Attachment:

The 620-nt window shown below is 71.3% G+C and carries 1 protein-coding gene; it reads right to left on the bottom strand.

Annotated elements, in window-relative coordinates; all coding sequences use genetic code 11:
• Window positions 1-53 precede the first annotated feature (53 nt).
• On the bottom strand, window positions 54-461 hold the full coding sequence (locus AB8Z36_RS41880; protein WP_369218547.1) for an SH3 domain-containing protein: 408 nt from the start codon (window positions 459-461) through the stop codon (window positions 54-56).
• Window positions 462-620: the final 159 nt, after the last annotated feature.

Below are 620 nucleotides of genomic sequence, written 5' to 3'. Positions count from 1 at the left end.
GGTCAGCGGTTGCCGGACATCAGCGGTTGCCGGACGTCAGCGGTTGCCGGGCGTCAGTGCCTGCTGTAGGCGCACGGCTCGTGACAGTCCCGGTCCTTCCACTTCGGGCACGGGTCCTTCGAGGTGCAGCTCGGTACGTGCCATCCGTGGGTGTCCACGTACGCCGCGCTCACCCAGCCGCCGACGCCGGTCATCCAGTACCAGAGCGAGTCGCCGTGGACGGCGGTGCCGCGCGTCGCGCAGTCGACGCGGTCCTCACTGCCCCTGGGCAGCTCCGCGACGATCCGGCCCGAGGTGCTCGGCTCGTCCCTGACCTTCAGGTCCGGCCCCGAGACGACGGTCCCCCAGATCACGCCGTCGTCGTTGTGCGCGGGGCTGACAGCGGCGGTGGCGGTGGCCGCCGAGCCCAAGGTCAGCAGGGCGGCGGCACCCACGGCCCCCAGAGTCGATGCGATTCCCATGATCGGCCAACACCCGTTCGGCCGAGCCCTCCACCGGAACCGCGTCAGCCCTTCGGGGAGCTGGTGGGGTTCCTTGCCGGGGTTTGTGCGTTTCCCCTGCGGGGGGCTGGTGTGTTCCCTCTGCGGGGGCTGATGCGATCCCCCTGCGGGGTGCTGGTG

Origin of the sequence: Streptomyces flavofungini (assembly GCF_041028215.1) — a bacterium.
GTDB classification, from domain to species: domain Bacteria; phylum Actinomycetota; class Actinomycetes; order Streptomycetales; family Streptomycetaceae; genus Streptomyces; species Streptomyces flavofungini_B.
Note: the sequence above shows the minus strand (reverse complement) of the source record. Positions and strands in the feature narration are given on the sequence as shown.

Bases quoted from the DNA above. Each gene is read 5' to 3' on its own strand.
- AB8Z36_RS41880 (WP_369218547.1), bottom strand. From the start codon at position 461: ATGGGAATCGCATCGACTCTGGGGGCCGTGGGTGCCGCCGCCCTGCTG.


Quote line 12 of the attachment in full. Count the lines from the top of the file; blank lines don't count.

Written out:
- AB8Z36_RS41880 (WP_369218547.1), bottom strand. From the start codon at position 461: ATGGGAATCGCATCGACTCTGGGGGCCGTGGGTGCCGCCGCCCTGCTG.